Through the retelling of numerous stories of generous givers, Clinton demonstrates that everyone has the opportunity to play a role in dealing with poverty, environmental degradation and wars of genocide and terror and encourages us to look for ways we can give. As Giving explains, there are numerous ways to do so with money, time, things, skills, and even gifts of reconciliation and new beginnings.

It is easy to question whether we have the means to give when we hear about Bill and Melinda Gates and Warren Buffet contributing such large amounts of time and money. But Clinton also shares the stories of Oseola McCarty, an eighty-seven year old woman from Hattiesburg, Mississippi, who gave seventy-five years worth of savings to establish a university scholarship for poor African-American girls and McKenzie Steiner, a six year-old girl who organized a drive to clean up a beach in her community. Giving demonstrates that everyone can give: children, parents, grandparents; students and teachers; employees, managers, and CEOs; neighborhood communities, local governments and national governments; churches, synagogues, and mosques; high-income, middle-income, and low-income people. It is the sum of every small gift that we can give that will impact the world, not just the large individual gifts.

Giving provides us with a jump-start in looking for ways to give to the poor and needy in our own neighborhood and around the world. As Clinton states, “In America, many of us are besieged by more requests for help than we can grant. All of us need to decide between competing claims on our time and money…. [But,] that is a choice only you can make.”

Clinton concludes by explaining that we can find happiness in giving. Knowing that our gift, no matter how small, is changing another person’s life can bring a lot of happiness. Giving is a challenge to answer to the needs of people around the world in a way that can bring true happiness.

– Nathaniel Veltman

Nathaniel Veltman (nathanielveltman.blogspot.com) is a Master of International Development student at the University of Pittsburgh. He has spent extensive time working and studying in Ghana and Malawi, Africa. His focus of study is on non-governmental organizations and civil society, with a special interest in partnerships and micro-lending in Africa.

VISIT www.culture-ish.com/giving for a list of places that we think are great places to give

Pinback- Autumn of the Seraphs (2007)

October 12, 2007

Pinback’s mellow sound and beats may make you believe at first that their songs are simple, but that is not the case. Filled with emotion and many intriguing points, their lyrics say what Pinback wants to share. The opening lines of “From Nothing To Nowhere” begin, “And nothing makes you alive / And nothing makes you move as far down the wire.” To begin an entire album with those words seems bold, but also shows you where they want to go as far as the theme.

The simplicity of style is one of the bands many highlights. Strong bass patterns are one of their most singular aspects. Many, if not all, of their songs are lead by a bass guitar melody. Because the bass has such a strong hold in the rhythm of the band, there is not much that the drums can do to accommodate it. Usually using a single and simple beat, the percussion sounds mainly electronic, or at least electronic in nature.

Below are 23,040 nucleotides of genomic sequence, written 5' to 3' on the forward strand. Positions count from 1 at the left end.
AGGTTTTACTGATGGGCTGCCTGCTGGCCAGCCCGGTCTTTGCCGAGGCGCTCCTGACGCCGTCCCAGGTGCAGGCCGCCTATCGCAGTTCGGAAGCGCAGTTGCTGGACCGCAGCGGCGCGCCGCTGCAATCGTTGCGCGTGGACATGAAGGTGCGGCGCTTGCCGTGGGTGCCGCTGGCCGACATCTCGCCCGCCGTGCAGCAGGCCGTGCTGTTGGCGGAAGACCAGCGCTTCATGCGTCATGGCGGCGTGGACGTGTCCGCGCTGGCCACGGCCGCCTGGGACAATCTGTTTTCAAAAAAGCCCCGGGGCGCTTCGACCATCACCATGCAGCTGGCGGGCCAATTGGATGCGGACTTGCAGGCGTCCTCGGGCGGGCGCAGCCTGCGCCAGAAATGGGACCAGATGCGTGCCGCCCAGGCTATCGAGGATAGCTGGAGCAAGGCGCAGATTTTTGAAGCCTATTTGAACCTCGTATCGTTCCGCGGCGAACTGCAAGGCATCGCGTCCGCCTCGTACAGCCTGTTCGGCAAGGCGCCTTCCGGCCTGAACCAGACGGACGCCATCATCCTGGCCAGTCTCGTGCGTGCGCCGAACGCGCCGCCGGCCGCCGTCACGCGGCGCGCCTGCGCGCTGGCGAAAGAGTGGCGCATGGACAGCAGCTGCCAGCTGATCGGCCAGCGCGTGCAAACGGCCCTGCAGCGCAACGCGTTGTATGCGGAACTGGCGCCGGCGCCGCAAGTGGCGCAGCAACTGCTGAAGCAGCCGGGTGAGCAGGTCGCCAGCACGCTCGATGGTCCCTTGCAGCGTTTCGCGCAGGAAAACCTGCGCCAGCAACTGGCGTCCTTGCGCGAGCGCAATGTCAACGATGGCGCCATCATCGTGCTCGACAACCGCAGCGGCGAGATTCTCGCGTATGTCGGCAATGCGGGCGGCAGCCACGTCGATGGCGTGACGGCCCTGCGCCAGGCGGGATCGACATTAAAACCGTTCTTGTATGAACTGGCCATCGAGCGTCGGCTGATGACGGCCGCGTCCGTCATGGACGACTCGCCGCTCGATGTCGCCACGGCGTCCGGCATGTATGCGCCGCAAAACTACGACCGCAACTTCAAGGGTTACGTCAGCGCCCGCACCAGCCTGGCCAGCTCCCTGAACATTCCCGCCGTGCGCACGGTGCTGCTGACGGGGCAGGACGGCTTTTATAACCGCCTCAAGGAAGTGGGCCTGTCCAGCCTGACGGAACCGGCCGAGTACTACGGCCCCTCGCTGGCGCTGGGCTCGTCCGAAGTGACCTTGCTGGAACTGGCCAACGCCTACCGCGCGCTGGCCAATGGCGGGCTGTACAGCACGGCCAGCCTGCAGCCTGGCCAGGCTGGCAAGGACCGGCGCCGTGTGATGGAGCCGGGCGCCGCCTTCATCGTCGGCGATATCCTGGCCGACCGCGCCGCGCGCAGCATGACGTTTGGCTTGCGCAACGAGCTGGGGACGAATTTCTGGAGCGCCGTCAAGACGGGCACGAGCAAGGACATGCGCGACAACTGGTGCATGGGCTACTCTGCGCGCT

Pinback should draw people who enjoy mellow music with a stronger rock background. Pinback offers simple but good sound, one that will entertain their fans and those who enjoy alternative music.

-Amy Gardner

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As I Lay Dying – An Ocean Between Us (2007)

October 12, 2007

Christian speed-metal/scream-a-lot-about-death band As I Lay Dying returns to the scene with their fourth studio album, An Ocean Between Us. Picking up bass player/vocalist Josh Gilbert adds some much-appreciated melody to the bass-drum-and-heavy-metal-guitar-barrage, and hints at P.O.D. circa 2003. Though the intensity of the music no doubt takes talent, As I Lay Dying doesn’t appear to have any aspirations to bring anything new or spectacular to the table–this album could be five years old and no one would know it.

Though seemingly afraid to mention God by name (we wouldn’t want to be too obvious, would we?), An Ocean Between Us seems set-out to portray truth and hope in grim circumstances: “For there is still beauty inside this dying world” (“Wrath Upon Ourselves”). Therefore, the lyrics have some weight–too bad you have to read most of them instead of listen and be able to decipher. Needless to say, the instrumental “Departed” is a hauntingly charming break from the usual thrash-rock action. An Ocean Between Us–though never original enough to rise beyond the usual Christian metal sound–presents credible, ultimately positive Christian lyrics to those who may be in need of some hope in life.

As I Lay Dying seems content in resting in their gloomy, dark imagry (just glance at the album art, complete with the cliché skull and all), for words like “decay” and “ruin” pervade throughout the album. However, the final track, “This is Who We Are”, concludes with a hopeful piano line to symbolize the subtle joy that still can be found in this otherwise sad and sinful world in which we dwell.

– Jake Kauffman

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The New Pornographers – Challenges (2007)

October 11, 2007

I feel I need to begin this review with an apology for the New Pornographers’ name, which is intentionally provocative. But by apology I mean a reasoned defense, not a spineless acquiescence to a foolish sense of shame someone might try to impart for listening to a band with such a name. Their name does not refer to some passion for sexually explicit materials; rather, it is a reference to a quote by televangelist Jimmy Swaggart, who once declared that “rock and roll is the new pornography.”

It is tempting to assume that a band with such a name, rooted in a inflammatory statement by pop-religion would be a group of people with a chip on their shoulders, with something to prove. This is not necessarily the case. This so-called Canadian supergroup consisting of songwriter Carl Newman, Dan Bejar of Destroyer and alt-country chanteuse Neko Case–as well as a slew of others–create light power-pop songs that steer clear of anger and angst. Their music is engaging and dynamic, forging a fine line between pop, rock and alt-country.